School lunches may make you think of less than appetizing fare. But times are changing. Today schools may offer enticing menus designed by professional nutritionists, with servings of fruits, vegetables or salad alongside protein and carbohydrates. However, even in industrialized countries like Japan and the US, children from economically disadvantaged backgrounds often rely on school-provided meals to get the nutrition they need. When schools are closed, like over the summer holidays, families may struggle to fill the gap.
This issue is more acute in developing countries like Indonesia. According to research data from 2009 and 2013, nearly half of children there were undernourished and about one in four were anemic, conditions linked to poor physical and mental development. A 2016 study showed that roughly one in three children age 5–19 were underweight, with consumption of meat, vegetables, whole grains, and legumes well below average for the rest of Asia and the world. Diabetes is also a growing concern, with saturated fat and sugar intakes on a par with the high levels seen in the West, and about one in four boys and one in five girls either overweight or obese, according to the same study.
The challenge of child nutrition is even greater in the country’s 13,000 pesantren, an indigenous form of private education dating back to the sixteenth century where students live, eat and study together. Today pesantren serve some three million students, mainly from mid-to-low-income rural backgrounds. Dr. Rimbawan Rimbawan, a nutritionist at IPB University in Bogor, notes that pesantren “have received lower attention compared to public school in terms of health and nutrition programs” even though pesantren students are “highly susceptible to malnutrition.”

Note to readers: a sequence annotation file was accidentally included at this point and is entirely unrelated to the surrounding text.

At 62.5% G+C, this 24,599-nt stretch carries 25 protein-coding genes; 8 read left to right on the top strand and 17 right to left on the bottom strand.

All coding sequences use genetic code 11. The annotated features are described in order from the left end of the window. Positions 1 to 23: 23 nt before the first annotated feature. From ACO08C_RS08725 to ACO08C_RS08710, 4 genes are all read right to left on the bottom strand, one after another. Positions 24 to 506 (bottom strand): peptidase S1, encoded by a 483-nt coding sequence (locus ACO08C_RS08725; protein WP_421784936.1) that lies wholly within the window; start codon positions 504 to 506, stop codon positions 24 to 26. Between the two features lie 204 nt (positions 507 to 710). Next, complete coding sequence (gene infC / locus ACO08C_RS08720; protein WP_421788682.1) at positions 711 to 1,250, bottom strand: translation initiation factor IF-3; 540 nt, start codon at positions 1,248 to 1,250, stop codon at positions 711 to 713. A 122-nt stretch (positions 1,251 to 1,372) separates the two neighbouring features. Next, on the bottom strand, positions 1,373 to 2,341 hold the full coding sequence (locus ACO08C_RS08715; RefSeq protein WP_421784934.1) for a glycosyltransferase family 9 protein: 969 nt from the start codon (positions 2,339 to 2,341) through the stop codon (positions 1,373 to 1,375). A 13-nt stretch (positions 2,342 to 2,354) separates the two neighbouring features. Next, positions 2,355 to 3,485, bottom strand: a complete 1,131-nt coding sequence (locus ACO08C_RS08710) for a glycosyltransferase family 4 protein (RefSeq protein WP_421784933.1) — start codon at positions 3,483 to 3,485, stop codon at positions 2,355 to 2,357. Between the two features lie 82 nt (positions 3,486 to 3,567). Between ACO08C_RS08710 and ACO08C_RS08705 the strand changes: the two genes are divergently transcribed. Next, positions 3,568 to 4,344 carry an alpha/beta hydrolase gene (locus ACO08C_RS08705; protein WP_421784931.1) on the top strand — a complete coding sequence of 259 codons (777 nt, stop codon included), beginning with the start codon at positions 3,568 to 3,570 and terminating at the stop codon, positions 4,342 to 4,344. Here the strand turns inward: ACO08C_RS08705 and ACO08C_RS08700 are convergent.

To tackle malnutrition, PT Ajinomoto Indonesia took a holistic approach. Partnering with IPB, the company initiated the School Lunch Program to provide well-balanced school lunches to students at two local pesantren on a trial basis, and to teach students and staff about proper nutrition, hygiene, and exercise. Indra Nurcahyo, in charge of PR for Ajinomoto in Indonesia, hopes the program will change eating behaviors and serve as a national model: “Our primarily goal is to show our achievement to other schools and involve the government so we can contribute to solving health issues.”
Before the first 13-month trial, the anemia rate among students in the program was 42.6%, 1.6 times the national average, and the typical lunch consisted of just rice and a side dish, with no fruit and little animal protein. The program featured nutritious meals prepared with seasonings provided by Ajinomoto Indonesia, such as “Masako®” and “Sajiku®” brand seasonings, using menus designed to appeal to local tastes. It succeeded in doubling students’ intake of energy, fat, protein, carbohydrates, iron and vitamin C, and in cutting anemia in half. During the second trial, school officials noted that students’ appetites increased, and children reported feeling healthier, less sleepy, and more energetic. “I learned a lot about the benefit of various foods, the consequences of under- and over-nourishment, and what recommended diets are,” reported one female student.
The School Lunch Program is an example of Ajinomoto Shared Value, an initiative helping to solve social issues and create economic value by contributing to the health and well-being of families in the region and around the world.